The EMLM area located in the southern part of the Limpopo province forms part of the Sekhukhune District, the second poorest district in South Africa (Health Systems Trust, 2017). The EMLM has 30 municipal wards with an estimated population of 249 363 residing in 60 200 households with an average household size of four individuals (Statistics South Africa, 2012). This predominantly rural area is characterised by poor infrastructure, lack of safe water supply, high unemployment rates and low education levels (Health Systems Trust, 2017).


Sampling strategy

A random multi-stage cluster sampling strategy, two-stage sampling, was utilised to select the clusters (municipal wards) through the probability proportional to size (PPS) method. The first stage entailed the random selection of seven clusters using a rural sampling frame. This resulted in the exclusion of five wards (e.g. those where the two major towns were situated and those with a large number of residents). The second stage involved the selection of households by dividing the total number of households in the five selected wards by the total number of households to be tested. This indicated that every 35th household in each of the selected wards was to be included in the survey. The total number of households in each selected ward was divided by 35 in order to determine how many households to visit in each ward. In cases where the individuals in the selected households declined participation, the research team visited the household to the left of the household that refused.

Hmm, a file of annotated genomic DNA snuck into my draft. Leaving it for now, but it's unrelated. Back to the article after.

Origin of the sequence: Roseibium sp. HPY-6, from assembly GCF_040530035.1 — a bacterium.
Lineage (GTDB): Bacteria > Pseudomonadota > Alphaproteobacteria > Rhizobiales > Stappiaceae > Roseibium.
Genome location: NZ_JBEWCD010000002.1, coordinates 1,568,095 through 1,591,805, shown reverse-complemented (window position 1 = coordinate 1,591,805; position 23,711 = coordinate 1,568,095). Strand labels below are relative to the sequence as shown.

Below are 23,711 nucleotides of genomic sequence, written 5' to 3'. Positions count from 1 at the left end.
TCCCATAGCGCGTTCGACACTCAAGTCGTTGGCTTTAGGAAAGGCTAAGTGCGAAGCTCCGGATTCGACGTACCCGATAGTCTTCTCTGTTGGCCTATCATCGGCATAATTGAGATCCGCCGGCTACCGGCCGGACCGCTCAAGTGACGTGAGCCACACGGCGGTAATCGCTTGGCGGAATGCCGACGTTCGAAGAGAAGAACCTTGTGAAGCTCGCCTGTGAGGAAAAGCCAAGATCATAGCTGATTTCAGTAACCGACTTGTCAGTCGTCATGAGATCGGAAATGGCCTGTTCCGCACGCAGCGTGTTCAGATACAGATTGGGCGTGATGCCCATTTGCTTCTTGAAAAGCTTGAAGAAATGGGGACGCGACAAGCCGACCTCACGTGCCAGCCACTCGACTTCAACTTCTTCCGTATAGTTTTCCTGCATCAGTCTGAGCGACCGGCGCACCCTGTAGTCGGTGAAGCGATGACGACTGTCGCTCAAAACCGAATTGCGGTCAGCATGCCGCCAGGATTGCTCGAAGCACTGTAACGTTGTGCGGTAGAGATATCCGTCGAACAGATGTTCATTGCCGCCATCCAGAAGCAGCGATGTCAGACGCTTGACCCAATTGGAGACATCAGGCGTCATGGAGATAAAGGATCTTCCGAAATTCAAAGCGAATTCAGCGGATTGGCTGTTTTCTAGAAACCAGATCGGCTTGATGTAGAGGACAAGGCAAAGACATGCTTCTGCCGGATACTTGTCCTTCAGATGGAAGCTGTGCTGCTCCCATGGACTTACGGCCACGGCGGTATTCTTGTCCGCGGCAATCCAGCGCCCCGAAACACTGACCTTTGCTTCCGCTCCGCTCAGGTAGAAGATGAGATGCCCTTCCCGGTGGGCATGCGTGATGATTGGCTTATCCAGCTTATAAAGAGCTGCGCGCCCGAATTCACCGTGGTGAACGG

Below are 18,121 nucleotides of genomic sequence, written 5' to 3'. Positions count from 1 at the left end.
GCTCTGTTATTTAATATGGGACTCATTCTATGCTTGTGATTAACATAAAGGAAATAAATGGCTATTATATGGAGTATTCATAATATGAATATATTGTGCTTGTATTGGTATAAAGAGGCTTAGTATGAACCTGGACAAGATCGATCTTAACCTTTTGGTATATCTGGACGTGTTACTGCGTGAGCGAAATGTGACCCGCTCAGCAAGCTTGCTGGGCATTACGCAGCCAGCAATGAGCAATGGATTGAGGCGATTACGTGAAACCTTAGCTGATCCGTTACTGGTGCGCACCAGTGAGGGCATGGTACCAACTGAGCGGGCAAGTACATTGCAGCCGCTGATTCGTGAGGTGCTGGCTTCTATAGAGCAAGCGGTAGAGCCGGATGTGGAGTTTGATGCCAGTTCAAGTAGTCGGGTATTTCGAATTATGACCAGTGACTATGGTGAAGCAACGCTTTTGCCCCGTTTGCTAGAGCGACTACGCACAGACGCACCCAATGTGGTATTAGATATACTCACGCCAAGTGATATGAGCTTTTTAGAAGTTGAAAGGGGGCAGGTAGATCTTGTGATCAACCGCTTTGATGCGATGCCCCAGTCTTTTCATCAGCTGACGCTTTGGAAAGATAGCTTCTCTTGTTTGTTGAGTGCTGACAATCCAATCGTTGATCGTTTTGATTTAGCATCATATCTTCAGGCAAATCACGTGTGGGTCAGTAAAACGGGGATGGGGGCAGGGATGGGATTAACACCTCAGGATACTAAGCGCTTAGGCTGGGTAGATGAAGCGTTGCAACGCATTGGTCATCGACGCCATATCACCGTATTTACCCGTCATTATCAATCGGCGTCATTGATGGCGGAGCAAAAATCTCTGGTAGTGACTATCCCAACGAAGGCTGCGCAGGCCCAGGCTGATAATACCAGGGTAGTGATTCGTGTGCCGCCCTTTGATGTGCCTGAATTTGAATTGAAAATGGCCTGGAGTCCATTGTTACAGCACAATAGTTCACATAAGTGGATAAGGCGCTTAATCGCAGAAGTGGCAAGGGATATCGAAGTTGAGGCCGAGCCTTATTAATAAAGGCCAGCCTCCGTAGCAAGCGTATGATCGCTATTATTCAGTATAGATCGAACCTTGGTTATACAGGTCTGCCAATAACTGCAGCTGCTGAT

Sample size

The required sample size of 1428 participants was based on the 10% estimated prevalence of disabling hearing impairment with precision of 3.4% (confidence interval [CI]: 95%) (Oishi & Schacht, 2011). The final sample size included 357 households and 850 individuals from the selected households (59% of the proposed sample size). All individuals living in the selected households who gave consent and/or assent to participate were included in the study. The smaller than anticipated sample size can be attributed to the absence of many individuals (mostly men) on the day of the visit. These individuals were reportedly elsewhere because of work commitments. Only a small number of participants refused to participate in the study, citing time constraints and prior commitments as the reasons for refusal.

Participant description